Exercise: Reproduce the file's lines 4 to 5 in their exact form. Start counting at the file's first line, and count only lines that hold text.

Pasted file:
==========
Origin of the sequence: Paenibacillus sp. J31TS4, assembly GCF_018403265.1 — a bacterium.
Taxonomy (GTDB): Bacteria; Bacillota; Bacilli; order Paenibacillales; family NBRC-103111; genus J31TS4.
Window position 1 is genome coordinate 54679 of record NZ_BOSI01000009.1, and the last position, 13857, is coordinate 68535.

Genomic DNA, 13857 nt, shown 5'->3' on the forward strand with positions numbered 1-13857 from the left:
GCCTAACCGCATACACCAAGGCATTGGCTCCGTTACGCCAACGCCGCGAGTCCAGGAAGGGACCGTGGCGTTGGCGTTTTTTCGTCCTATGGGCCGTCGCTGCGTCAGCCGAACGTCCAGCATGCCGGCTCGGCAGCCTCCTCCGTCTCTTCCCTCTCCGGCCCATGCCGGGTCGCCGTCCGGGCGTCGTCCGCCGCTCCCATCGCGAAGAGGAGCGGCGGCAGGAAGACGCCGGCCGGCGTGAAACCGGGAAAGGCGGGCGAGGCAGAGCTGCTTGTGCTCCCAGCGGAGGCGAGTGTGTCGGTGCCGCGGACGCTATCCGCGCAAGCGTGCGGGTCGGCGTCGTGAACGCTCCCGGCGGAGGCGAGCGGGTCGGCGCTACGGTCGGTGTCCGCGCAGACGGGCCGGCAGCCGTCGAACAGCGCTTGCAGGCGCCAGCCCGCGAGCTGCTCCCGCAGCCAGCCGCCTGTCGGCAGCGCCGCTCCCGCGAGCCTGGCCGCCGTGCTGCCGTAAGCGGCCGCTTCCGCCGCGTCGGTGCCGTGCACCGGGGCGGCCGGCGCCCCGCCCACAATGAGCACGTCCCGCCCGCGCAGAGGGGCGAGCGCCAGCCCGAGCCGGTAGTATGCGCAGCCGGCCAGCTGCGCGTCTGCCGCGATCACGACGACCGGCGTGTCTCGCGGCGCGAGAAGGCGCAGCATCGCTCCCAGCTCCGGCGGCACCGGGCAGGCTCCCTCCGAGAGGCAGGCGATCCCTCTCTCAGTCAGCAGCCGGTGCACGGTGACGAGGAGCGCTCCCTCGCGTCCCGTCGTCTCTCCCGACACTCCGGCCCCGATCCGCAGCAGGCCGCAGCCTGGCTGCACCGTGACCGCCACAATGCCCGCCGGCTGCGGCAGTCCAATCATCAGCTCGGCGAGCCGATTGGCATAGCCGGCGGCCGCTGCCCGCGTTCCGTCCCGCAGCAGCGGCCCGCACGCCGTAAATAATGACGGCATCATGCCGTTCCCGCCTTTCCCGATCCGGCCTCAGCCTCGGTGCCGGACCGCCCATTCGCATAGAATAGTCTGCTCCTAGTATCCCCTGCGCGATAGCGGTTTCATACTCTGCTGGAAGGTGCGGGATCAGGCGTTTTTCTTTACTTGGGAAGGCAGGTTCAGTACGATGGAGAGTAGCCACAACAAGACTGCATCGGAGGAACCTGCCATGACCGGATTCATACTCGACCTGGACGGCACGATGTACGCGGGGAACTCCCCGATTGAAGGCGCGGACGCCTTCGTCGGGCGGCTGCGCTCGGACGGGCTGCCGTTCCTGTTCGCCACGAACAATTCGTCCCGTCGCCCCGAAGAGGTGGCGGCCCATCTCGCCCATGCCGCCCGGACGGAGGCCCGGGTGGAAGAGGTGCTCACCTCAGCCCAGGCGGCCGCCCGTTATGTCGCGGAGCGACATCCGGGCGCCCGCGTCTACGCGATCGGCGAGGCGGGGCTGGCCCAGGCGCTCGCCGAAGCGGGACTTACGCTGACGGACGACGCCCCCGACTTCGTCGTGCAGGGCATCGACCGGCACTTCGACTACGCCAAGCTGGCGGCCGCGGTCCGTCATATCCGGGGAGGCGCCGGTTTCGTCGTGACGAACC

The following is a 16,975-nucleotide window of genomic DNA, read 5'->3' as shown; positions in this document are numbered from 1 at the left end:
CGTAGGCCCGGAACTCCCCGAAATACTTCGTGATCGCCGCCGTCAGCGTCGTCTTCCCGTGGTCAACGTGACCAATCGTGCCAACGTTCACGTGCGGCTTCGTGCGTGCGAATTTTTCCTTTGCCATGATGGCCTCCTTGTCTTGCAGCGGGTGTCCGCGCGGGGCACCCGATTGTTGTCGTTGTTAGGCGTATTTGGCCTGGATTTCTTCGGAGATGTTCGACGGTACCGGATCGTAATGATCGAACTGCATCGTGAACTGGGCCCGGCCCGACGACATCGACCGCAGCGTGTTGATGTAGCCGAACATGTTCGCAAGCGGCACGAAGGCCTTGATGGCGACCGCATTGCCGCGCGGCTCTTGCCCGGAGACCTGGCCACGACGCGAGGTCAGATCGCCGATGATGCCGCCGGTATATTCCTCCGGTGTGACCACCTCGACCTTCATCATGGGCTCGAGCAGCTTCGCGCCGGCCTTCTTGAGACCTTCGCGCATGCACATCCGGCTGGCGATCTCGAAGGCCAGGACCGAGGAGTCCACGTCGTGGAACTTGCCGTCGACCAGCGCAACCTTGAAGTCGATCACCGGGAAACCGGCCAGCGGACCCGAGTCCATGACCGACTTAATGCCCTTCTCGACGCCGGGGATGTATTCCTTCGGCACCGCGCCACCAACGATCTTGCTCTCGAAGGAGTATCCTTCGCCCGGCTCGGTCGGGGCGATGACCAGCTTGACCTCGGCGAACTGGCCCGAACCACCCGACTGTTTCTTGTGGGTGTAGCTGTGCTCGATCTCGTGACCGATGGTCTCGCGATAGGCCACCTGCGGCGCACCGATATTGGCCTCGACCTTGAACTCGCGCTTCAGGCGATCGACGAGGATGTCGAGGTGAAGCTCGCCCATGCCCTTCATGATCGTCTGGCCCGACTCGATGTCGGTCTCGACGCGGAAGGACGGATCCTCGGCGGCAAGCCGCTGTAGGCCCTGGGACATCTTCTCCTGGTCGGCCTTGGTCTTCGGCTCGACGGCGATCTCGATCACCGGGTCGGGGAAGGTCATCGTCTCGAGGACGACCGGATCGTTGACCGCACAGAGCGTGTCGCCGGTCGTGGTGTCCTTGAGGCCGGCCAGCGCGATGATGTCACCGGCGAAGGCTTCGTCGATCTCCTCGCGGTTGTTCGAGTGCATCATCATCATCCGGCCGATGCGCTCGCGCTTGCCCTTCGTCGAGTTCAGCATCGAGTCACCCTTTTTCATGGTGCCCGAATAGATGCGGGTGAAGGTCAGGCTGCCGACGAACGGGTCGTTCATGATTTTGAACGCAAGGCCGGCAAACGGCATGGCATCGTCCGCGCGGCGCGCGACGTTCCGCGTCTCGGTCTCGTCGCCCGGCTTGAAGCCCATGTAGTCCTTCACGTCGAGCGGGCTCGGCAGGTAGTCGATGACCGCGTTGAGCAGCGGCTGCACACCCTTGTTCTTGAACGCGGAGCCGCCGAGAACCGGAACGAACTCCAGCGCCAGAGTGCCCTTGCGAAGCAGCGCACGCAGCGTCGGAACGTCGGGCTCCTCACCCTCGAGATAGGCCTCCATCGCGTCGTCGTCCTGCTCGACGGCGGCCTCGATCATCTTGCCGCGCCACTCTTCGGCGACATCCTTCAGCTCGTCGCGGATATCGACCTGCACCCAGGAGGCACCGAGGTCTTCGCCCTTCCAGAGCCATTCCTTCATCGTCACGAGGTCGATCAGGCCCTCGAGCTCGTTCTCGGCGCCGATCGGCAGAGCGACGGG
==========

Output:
Genomic DNA, 13857 nt, shown 5'->3' on the forward strand with positions numbered 1-13857 from the left:
GCCTAACCGCATACACCAAGGCATTGGCTCCGTTACGCCAACGCCGCGAGTCCAGGAAGGGACCGTGGCGTTGGCGTTTTTTCGTCCTATGGGCCGTCGCTGCGTCAGCCGAACGTCCAGCATGCCGGCTCGGCAGCCTCCTCCGTCTCTTCCCTCTCCGGCCCATGCCGGGTCGCCGTCCGGGCGTCGTCCGCCGCTCCCATCGCGAAGAGGAGCGGCGGCAGGAAGACGCCGGCCGGCGTGAAACCGGGAAAGGCGGGCGAGGCAGAGCTGCTTGTGCTCCCAGCGGAGGCGAGTGTGTCGGTGCCGCGGACGCTATCCGCGCAAGCGTGCGGGTCGGCGTCGTGAACGCTCCCGGCGGAGGCGAGCGGGTCGGCGCTACGGTCGGTGTCCGCGCAGACGGGCCGGCAGCCGTCGAACAGCGCTTGCAGGCGCCAGCCCGCGAGCTGCTCCCGCAGCCAGCCGCCTGTCGGCAGCGCCGCTCCCGCGAGCCTGGCCGCCGTGCTGCCGTAAGCGGCCGCTTCCGCCGCGTCGGTGCCGTGCACCGGGGCGGCCGGCGCCCCGCCCACAATGAGCACGTCCCGCCCGCGCAGAGGGGCGAGCGCCAGCCCGAGCCGGTAGTATGCGCAGCCGGCCAGCTGCGCGTCTGCCGCGATCACGACGACCGGCGTGTCTCGCGGCGCGAGAAGGCGCAGCATCGCTCCCAGCTCCGGCGGCACCGGGCAGGCTCCCTCCGAGAGGCAGGCGATCCCTCTCTCAGTCAGCAGCCGGTGCACGGTGACGAGGAGCGCTCCCTCGCGTCCCGTCGTCTCTCCCGACACTCCGGCCCCGATCCGCAGCAGGCCGCAGCCTGGCTGCACCGTGACCGCCACAATGCCCGCCGGCTGCGGCAGTCCAATCATCAGCTCGGCGAGCCGATTGGCATAGCCGGCGGCCGCTGCCCGCGTTCCGTCCCGCAGCAGCGGCCCGCACGCCGTAAATAATGACGGCATCATGCCGTTCCCGCCTTTCCCGATCCGGCCTCAGCCTCGGTGCCGGACCGCCCATTCGCATAGAATAGTCTGCTCCTAGTATCCCCTGCGCGATAGCGGTTTCATACTCTGCTGGAAGGTGCGGGATCAGGCGTTTTTCTTTACTTGGGAAGGCAGGTTCAGTACGATGGAGAGTAGCCACAACAAGACTGCATCGGAGGAACCTGCCATGACCGGATTCATACTCGACCTGGACGGCACGATGTACGCGGGGAACTCCCCGATTGAAGGCGCGGACGCCTTCGTCGGGCGGCTGCGCTCGGACGGGCTGCCGTTCCTGTTCGCCACGAACAATTCGTCCCGTCGCCCCGAAGAGGTGGCGGCCCATCTCGCCCATGCCGCCCGGACGGAGGCCCGGGTGGAAGAGGTGCTCACCTCAGCCCAGGCGGCCGCCCGTTATGTCGCGGAGCGACATCCGGGCGCCCGCGTCTACGCGATCGGCGAGGCGGGGCTGGCCCAGGCGCTCGCCGAAGCGGGACTTACGCTGACGGACGACGCCCCCGACTTCGTCGTGCAGGGCATCGACCGGCACTTCGACTACGCCAAGCTGGCGGCCGCGGTCCGTCATATCCGGGGAGGCGCCGGTTTCGTCGTGACGAACC